Charlotte Divorce Attorney Matthew R. Arnold of Arnold & Smith, PLLC answers the question ” I’m considering separating from my spouse; what actions should I refrain from doing?”
What stands to reason does not always stand up to reality, and a new study from a team led by a doctor at Harvard Medical School is driving that point home.
Doctor Anupam Jena of Massachusetts General Hospital and Harvard Medical School led a team that analyzed American Community Survey responses from 250,000 physicians, dentists, pharmacists and health-care executives, according to the Washington Post. The researchers also studied survey answers from 59,000 lawyers and 6.3 million non-health-care professionals. The study results were published last week in a journal titled The BMJ.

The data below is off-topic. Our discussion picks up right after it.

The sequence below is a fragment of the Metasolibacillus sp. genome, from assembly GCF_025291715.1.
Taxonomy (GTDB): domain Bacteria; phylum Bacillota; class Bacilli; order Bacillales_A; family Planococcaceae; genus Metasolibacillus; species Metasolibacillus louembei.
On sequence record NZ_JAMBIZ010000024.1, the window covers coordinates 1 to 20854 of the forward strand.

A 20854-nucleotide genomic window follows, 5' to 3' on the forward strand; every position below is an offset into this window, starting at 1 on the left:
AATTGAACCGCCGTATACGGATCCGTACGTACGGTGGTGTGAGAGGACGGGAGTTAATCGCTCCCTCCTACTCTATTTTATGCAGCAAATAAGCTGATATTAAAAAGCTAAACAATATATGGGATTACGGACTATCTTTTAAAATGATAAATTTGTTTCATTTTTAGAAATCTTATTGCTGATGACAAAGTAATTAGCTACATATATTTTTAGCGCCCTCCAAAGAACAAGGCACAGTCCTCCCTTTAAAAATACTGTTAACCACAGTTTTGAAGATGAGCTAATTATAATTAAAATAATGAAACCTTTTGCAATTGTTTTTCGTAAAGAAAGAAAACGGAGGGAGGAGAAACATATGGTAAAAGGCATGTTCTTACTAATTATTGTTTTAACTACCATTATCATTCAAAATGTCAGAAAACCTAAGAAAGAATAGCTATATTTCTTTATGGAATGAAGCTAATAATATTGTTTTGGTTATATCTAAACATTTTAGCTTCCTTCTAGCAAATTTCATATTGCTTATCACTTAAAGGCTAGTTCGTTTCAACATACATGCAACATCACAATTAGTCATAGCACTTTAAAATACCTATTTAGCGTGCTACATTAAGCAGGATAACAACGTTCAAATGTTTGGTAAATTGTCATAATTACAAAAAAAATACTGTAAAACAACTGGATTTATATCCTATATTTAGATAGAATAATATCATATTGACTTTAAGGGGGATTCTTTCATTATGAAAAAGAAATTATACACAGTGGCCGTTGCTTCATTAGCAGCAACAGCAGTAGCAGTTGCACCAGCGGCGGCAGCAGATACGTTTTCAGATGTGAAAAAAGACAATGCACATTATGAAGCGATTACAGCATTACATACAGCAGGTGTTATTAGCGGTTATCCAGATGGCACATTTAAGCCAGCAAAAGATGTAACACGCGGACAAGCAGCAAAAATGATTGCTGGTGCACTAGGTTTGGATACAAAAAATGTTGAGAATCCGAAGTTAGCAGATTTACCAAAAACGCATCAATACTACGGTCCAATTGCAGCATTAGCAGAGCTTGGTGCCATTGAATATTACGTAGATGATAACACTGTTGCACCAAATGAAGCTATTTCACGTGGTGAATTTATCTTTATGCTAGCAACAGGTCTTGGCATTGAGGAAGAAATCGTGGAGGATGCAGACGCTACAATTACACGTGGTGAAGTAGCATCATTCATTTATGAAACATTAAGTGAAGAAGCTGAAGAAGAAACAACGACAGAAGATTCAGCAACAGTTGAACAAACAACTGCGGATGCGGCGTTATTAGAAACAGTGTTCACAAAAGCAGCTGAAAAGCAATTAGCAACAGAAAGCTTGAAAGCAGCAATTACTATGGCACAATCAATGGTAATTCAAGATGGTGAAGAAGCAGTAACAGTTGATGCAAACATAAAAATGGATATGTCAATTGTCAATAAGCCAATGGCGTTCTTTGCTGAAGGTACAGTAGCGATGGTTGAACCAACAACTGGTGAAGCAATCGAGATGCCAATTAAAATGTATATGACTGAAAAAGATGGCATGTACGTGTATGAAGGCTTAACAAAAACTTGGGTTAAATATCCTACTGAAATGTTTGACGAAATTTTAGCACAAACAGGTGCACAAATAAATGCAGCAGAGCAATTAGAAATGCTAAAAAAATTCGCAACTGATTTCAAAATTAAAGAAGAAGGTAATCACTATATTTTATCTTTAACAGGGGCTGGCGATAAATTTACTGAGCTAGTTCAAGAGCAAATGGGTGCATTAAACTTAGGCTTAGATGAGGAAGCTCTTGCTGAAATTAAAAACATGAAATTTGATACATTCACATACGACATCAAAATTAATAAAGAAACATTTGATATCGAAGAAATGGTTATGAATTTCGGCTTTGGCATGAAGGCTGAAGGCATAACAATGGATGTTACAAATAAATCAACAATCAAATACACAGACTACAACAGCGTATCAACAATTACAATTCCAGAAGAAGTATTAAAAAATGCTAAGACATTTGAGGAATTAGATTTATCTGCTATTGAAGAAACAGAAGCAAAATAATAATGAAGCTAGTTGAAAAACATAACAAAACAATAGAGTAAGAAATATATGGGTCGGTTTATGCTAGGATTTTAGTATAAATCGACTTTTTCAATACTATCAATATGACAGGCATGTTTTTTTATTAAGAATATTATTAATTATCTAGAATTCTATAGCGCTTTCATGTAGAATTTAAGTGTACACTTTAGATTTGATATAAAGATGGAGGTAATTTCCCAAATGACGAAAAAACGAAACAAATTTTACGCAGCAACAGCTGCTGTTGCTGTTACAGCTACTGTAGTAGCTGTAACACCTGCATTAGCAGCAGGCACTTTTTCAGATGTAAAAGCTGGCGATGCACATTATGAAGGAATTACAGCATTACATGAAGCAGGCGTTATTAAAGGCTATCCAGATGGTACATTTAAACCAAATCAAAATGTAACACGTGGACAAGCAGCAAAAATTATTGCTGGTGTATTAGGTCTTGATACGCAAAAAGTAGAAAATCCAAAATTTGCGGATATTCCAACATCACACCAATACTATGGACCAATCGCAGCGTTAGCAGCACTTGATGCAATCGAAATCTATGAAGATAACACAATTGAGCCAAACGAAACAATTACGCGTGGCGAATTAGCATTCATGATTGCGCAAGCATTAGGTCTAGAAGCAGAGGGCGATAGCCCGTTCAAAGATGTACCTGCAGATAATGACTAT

Dr. Jena said that going into the study, he encountered “this conception or notion that doctors are more likely to be divorced, not only more than other health-care professionals, but the population at large.” This conception or notion, the Post suggested, dovetailed with the perception that doctors work long hours, have demanding schedules, and operate in high-stress day-to-day work environments.
Those conditions sound like a recipe for high divorce rates.